Schools face closure as secondary teachers threaten to strike in pay row
More than 500 schools are facing closure after secondary teachers threatened to strike in a long-running row over pay.
The Association of Secondary Teachers in Ireland (ASTI) voted for industrial action in the increasingly bitter row over their refusal to back public sector wage restoration deals and also over the reduced pay rates for newly qualified colleagues.
ASTI president Ed Byrne said the results demonstrate the depth of feeling amongst second-level teachers and warned they had endured years of pay cuts and deteriorating terms and conditions.
"Teachers do not embark on industrial action lightly and strike action is always a very last resort," he said.
The row centres on the terms of the Lansdowne Road Agreement and the reduced pay rates for newly qualified teachers.
ASTI said 80% of its members voted for a strike over the lower wages for recent graduates and 78% of those who voted were in favour of industrial action, including stopping supervision and substitution work, over penalties for refusing to back the pay deal.
Mr Byrne said: "New and recently qualified teachers are not only faced with years of casual short-term contracts, but an inferior rate of pay for doing the exact same work as their colleagues.
"An ASTI teacher starting in 2016 is being paid 20% below the 2010 starting salary.
"Today's ballot result demonstrates the sense of injustice amongst teachers at this treatment of new and recently qualified colleagues. It shows that teachers at all stages of their careers are prepared to act in a collegiate spirit and stand up for the most vulnerable teachers in their schools."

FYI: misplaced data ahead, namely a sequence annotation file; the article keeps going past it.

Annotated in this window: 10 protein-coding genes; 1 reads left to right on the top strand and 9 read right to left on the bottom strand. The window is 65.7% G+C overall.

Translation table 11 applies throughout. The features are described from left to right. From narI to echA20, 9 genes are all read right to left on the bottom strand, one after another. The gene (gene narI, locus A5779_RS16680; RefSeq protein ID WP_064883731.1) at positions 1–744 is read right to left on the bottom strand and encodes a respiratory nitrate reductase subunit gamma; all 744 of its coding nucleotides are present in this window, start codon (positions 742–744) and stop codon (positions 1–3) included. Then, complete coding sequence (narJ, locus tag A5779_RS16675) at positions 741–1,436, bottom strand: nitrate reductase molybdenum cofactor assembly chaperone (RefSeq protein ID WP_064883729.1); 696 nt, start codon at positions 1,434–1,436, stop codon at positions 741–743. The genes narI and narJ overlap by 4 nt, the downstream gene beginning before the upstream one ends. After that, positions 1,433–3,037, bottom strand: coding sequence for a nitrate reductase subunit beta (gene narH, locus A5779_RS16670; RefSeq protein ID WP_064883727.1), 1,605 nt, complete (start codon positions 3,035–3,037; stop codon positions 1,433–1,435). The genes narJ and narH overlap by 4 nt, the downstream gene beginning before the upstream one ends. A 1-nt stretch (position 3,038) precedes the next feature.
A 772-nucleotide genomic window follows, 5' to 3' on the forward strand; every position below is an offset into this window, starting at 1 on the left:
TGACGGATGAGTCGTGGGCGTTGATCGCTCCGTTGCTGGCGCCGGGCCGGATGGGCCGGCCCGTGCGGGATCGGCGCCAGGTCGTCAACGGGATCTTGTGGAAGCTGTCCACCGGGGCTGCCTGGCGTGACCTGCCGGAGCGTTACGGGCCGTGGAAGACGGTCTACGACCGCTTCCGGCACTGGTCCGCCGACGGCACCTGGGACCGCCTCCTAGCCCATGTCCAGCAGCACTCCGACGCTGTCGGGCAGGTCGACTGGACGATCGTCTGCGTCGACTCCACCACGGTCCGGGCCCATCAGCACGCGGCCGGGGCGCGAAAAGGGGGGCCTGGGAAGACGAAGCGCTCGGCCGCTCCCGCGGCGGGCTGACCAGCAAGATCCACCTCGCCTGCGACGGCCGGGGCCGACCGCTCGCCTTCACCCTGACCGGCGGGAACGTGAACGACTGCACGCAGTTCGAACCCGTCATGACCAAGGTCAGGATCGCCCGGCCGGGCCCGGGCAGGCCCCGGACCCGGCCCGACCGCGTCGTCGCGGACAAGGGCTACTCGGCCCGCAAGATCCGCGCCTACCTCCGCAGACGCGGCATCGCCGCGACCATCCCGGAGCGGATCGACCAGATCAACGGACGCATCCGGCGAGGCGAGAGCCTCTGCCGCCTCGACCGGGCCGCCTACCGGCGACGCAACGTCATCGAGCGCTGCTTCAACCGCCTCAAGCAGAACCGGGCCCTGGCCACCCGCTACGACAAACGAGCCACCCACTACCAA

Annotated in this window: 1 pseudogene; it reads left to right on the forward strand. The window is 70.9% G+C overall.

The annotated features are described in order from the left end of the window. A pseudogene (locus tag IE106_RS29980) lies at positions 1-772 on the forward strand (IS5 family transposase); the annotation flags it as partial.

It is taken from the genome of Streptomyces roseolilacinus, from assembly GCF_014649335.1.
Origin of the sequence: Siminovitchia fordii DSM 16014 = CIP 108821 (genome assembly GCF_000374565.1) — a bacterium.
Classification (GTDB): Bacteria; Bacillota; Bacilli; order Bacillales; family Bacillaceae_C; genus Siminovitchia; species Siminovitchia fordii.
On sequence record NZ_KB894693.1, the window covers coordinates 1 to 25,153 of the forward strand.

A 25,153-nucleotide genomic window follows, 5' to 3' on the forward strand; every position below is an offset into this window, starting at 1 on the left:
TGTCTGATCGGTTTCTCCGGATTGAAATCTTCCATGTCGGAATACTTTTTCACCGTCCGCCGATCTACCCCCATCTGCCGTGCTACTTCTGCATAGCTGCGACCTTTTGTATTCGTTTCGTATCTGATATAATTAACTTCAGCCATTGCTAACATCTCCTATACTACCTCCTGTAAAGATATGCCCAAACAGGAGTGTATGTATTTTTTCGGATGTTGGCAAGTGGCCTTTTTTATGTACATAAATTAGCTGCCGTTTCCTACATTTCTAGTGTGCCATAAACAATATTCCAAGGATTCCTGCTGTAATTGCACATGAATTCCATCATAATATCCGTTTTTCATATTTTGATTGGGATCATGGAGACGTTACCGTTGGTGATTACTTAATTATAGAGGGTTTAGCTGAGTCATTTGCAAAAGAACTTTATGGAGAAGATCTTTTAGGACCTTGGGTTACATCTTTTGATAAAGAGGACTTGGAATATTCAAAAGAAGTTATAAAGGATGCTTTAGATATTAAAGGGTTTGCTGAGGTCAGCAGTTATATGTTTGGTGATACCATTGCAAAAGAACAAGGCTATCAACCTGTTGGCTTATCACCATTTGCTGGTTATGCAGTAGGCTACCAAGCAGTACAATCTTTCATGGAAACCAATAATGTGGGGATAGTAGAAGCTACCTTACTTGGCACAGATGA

ASTI members rejected the Lansdowne Road Agreement last year.
As a result of that, and their refusal to fulfil additional hours under the terms of the Croke Park Agreement, the Department of Education stopped paying their supervision and substitution work.
Mr Byrne said: "It is now the case that members of the ASTI are engaging in supervision and substitution work for no pay while their colleagues who are members of other unions receive payment.
"This is because ASTI members voted in a democratic ballot to reject the terms of the Lansdowne Road Agreement.
"Today's ballot result - in which 78% of ASTI members voted in favour of withdrawal from supervision and substitution work - is a strong message to the Government that this treatment of teachers is unacceptable."
Education Minister Richard Bruton said he was disappointed with the decision.
A spokeswoman said he had repeatedly urged talks "in the best interests of schools, parents, students and teachers".
Mr Bruton also said he was willing to give ASTI members the same deal other teachers' unions have got on pay restoration for newly-qualified staff.